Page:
The Russians back in the middle of the Cold War had made several attempts to send some of their aircraft over U.S. aircraft carriers to photograph them and to learn what they could about the big U.S. warships. Well, that was not going to go either unnoticed or without some kind of response.
The decision was made by the Navy and the Air Force to try an experiment with our long-range bombers, specifically the B-52s, to simulate the Russian efforts to spy on and photograph our carriers. Now, when you think of a B-52, words like “nimble” or “stealthy” do not spring to mind. They are not, after all, A-10s or F-22s. They are not built for the kind of things that fighter jets are built for, by any stretch of the imagination. They are big, heavy behemoths, built to fly high and to carry huge bomb loads over long ranges.
As I have written before, I have experienced B-52s up close and personal in two different ways. The first was at Kadena Air Force Base on Okinawa on my way to Vietnam in January of 1968. Our Marine transient barracks were near the end of the runway that the B-52s took off from and landed on going to and returning from missions over Vietnam. When they took off or landed over our barracks, their massive size would literally block the sun as they passed over, and the building would actually vibrate from the sound of their massive engines as they passed over. They were intimidating, to say the least.
The second experience I had with them was at the 77-day siege at Khe Sanh. Throughout the siege, flights of three B-52s at a time would fly near Khe Sanh, dropping their loads of hundreds of heavy bombs on top of the NVA troops in the hills and areas around Khe Sanh in an effort to keep them off of us. They flew at some 30,000 ft., so we never saw them or heard them or even knew of their presence until we saw the long lines of massive explosions as their bombs struck the earth. In the beginning, they were dropping those bombs no closer than 3 miles from the base perimeters. Toward the end of the siege, they were dropping them as close as a mile from the wires. We could feel the concussive sound waves from those explosions because they were so close.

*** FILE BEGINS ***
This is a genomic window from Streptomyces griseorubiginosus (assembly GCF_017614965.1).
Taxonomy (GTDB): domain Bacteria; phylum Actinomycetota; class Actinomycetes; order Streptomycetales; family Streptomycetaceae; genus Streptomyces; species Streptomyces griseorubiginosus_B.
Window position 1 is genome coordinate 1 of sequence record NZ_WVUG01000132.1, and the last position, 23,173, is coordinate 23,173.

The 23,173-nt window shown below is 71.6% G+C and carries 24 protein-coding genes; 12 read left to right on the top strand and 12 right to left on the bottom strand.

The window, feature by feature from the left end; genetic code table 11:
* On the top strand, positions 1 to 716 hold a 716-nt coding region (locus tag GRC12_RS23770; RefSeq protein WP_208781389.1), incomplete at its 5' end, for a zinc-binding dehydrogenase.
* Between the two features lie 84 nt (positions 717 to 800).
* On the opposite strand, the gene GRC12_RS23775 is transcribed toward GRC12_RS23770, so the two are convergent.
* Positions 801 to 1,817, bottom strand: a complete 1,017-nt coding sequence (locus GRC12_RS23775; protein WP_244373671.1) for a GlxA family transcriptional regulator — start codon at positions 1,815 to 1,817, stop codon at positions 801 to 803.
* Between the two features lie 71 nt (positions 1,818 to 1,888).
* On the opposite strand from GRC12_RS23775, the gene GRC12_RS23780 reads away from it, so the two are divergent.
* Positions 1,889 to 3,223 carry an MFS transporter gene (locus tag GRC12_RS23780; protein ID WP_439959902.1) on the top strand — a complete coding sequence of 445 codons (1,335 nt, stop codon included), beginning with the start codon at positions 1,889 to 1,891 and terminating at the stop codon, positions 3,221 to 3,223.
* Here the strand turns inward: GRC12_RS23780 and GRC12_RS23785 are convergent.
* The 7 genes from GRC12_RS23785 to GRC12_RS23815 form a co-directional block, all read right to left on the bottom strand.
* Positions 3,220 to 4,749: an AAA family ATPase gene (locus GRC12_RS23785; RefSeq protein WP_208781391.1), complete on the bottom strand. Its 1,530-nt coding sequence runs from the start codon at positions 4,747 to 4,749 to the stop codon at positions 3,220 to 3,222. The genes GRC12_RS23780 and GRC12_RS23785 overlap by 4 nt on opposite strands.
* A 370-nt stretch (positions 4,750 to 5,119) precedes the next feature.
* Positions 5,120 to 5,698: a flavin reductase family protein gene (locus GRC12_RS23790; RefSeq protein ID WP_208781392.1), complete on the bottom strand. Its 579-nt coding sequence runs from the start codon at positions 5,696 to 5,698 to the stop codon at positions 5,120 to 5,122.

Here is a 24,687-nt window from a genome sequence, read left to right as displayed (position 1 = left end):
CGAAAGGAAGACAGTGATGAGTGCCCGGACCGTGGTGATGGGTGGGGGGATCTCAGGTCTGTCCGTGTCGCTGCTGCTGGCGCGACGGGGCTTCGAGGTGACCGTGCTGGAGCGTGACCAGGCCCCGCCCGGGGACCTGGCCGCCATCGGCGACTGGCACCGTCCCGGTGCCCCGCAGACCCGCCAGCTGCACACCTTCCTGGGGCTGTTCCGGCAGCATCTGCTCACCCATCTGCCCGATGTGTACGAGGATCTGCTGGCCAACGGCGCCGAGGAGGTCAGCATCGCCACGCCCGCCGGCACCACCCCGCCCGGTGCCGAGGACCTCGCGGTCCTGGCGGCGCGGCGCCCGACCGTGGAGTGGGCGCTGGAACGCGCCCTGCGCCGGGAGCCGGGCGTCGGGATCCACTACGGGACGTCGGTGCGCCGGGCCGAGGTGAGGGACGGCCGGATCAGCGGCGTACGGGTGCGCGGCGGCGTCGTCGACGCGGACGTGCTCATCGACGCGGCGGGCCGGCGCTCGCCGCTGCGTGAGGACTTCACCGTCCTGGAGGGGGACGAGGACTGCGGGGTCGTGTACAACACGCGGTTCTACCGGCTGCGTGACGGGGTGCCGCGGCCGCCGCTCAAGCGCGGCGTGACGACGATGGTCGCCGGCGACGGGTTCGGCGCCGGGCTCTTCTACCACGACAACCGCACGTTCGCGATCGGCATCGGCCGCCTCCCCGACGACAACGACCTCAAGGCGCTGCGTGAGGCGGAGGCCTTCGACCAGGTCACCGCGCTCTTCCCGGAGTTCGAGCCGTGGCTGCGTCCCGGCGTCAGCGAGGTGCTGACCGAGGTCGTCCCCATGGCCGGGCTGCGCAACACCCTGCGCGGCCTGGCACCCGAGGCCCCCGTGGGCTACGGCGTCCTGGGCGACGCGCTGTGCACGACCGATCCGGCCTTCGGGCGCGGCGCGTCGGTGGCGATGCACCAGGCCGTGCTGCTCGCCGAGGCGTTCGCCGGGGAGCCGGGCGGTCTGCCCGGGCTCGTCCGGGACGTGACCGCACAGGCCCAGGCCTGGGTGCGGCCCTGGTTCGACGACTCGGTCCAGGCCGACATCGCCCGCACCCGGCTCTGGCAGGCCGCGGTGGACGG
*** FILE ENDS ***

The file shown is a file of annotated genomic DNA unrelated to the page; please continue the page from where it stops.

Because of these memories and the sheer size of B-52s, I was really surprised when I ran across this video and the story behind it. In 1989, the Navy and Air Force conducted an exercise to simulate how Russians were trying to photograph our carriers. The exercise involved a B-52 bomber playing the role of the Russians attempting to scout the aircraft carrier. The carrier’s job was to see how they could spot the B-52s with radar, etc., in time to send up fighter jet interceptors.
Well, here’s the fun part; something that the Navy never expected. You see, the Air Force had been practicing low-level flying for years to be able to fly under the Russian radar systems. When the exercise was underway, the B-52 pilot contacted the aircraft carrier and asked if he could do a fly-by. The Navy responded to the B-52 pilot, saying something like, “We can’t spot you anywhere,” to which the B-52 pilot responded dryly, “You should look down.” When the B-52 passed by the aricraft carrier, it was so low that it was below the flight deck of the carrier. Talk about mind-blowing!
The B-52 pilots asked if they could come around again, to which all the sailors aboard replied with an enthusiastic, “YES!” Who wouldn’t have said yes? Who would have thought that that huge plane could be flown so aggressively, so nimbly, or so stealthily? Of course, with satellites, etc., such maneuvers are no longer necessary, but that skill is still possible whenever it might be needed.
This short film is a kick to watch. One wishes one could have been on that aircraft carrier when that B-52 flew by beneath their own flight deck. That must have been a site to behold.Whizzco